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McDonough v. Nassau County Board of Cooperative Educational Services


October 25, 2007


The opinion of the court was delivered by: John Gleeson, United States District Judge



Patricia McDonough, a school psychologist, brings this employment discrimination action against her employer, the Nassau County Board of Cooperative Educational Services ("BOCES"), and Dr. Jerry Shiveley, a BOCES District Superintendent. McDonough claims that she was wrongfully terminated from her position with BOCES because of her Catholic faith and in retaliation for engaging in statutorily protected activity. Compl. ¶ 13. She contends that this conduct violated Title VII of the Civil Rights Act of 1964, as amended, 42 U.S.C. § 2000e et seq. and the New York State Executive Law, Human Rights Law, § 290 et seq. She also asserts a claim pursuant to 42 U.S.C. § 1983, alleging a violation of the First and Fourteenth Amendments to the United States Constitution. Defendants move for summary judgment pursuant to Fed. R. Civ. P. 56. For the reasons set forth below, the motion is granted in part and denied in part.


The facts of this case, viewed in the light most favorable to McDonough, are as follows. In October 2000, McDonough began working part-time as a school psychologist for BOCES, a local agency that provides shared services to schools in Nassau County. Compl. ¶ 4. Her supervisor, Betsy Slover, assigned McDonough to service three non-public schools, the Davis Renov Stahler Yeshiva ("D.R.S.") of the Hebrew Academy of Long Beach ("HALB") (an all-boys Jewish school), Friends Academy (a Quaker school), and All Saints School (a Catholic school). McDonough Dep. 36-39. Slover retired soon after she assigned McDonough to these schools, and Linda Mancz replaced her as McDonough's supervisor.

Id. at 40.

McDonough worked at D.R.S. from October 2000 to June 2003. Id. Rabbi Kaminetsky, the Hebrew principal of D.R.S, served as her on-site supervisor. Id. at 40-42. McDonough's duties as a BOCES school psychologist included "conduct[ing] assessments of the students; speak[ing] with faculty members concerning the students' academic or behavioral issues; [performing] consultations about the students' history, i.e., behavior at home; conduct[ing] surveys of students' behavior at home in comparison to their behavior at school; and developing strategies for students to succeed." Defendant's Rule 56.1 Statement ¶ 14; see also McDonough Dep. 54-55. Because McDonough was not familiar with the Torah, Rabbi Kaminetsky instructed her "not to do any counseling with the boys at D.R.S." See Defendant's Rule 56.1 Statement ¶ 13; see also McDonough Dep. 53-54. He also implored her not to wear short sleeves or pants, that is, to dress in a manner consistent with the traditions of orthodox Jews. McDonough, herself a product of a religious education, readily agreed. McDonough Dep. 52.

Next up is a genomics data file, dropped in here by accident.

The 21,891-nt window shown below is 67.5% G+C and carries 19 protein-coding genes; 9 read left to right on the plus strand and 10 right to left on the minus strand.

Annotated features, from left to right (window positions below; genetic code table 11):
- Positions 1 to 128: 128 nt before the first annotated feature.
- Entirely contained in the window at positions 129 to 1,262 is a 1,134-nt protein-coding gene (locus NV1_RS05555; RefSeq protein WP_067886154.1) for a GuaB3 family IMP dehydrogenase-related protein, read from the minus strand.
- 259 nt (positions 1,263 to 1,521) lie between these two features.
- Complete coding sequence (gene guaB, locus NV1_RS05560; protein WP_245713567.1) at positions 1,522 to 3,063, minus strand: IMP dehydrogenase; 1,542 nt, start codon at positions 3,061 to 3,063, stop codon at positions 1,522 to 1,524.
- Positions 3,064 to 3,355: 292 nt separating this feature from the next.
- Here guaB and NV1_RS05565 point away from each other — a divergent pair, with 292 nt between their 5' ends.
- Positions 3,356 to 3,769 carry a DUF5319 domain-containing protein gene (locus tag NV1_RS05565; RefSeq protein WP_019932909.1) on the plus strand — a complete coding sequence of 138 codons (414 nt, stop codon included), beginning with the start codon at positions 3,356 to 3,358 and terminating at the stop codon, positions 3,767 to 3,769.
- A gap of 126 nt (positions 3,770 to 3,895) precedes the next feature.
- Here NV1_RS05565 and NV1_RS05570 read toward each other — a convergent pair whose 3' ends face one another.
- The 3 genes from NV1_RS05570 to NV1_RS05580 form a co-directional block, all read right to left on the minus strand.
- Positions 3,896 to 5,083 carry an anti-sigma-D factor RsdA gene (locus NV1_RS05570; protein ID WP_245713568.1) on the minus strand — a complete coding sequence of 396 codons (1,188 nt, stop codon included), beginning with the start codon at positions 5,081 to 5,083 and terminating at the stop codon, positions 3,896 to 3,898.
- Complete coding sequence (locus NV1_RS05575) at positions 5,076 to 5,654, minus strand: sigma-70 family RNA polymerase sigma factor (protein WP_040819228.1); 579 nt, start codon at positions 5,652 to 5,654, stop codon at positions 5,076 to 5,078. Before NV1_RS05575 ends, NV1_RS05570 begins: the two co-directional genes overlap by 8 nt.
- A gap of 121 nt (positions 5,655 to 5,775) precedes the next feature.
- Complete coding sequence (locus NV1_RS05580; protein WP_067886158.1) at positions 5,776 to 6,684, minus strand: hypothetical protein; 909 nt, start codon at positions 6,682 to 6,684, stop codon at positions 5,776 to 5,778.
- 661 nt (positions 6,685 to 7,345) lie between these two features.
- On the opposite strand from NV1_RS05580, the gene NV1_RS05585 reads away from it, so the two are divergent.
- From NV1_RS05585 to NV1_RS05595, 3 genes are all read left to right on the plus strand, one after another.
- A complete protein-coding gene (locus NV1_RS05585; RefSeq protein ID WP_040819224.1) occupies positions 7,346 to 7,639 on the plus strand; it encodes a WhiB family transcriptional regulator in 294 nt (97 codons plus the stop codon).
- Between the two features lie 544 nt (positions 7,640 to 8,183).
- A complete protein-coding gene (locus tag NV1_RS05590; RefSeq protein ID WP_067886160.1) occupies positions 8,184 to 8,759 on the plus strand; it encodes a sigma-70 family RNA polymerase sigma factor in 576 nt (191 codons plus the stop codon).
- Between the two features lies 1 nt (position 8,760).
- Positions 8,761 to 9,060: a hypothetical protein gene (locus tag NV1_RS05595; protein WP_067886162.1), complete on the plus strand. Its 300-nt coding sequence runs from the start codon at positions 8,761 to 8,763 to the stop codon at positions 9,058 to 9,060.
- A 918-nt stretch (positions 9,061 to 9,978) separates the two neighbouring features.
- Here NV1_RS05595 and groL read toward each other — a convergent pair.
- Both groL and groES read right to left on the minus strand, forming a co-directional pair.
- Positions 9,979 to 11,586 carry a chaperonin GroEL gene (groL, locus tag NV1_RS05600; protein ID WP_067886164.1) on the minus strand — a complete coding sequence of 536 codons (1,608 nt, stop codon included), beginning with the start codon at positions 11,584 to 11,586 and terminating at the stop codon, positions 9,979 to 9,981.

A. The Problems with Goldberg

While on the premises of D.R.S., McDonough shared an office with Dr. Neil Goldberg, a psychologist employed by HALB, the umbrella organization under which D.R.S. operates. See McDonough Dep. 41. Soon after McDonough's arrival in the fall of 2000, Goldberg shared confidential information and made inappropriate remarks about his patients to her. See Defendant's Rule 56.1 Statement ¶ 15; see also McDonough Dep. 59-63. McDonough alleges that over the next two years, Goldberg continued to make inappropriate remarks regarding his patients. The remarks were of a sexual nature and breached the confidentiality of Goldberg's patients. They also revealed an unorthodox attitude on Goldberg's part toward the sexual conduct (and sexual victimization) of his adolescent clients.McDonough Dep. 61.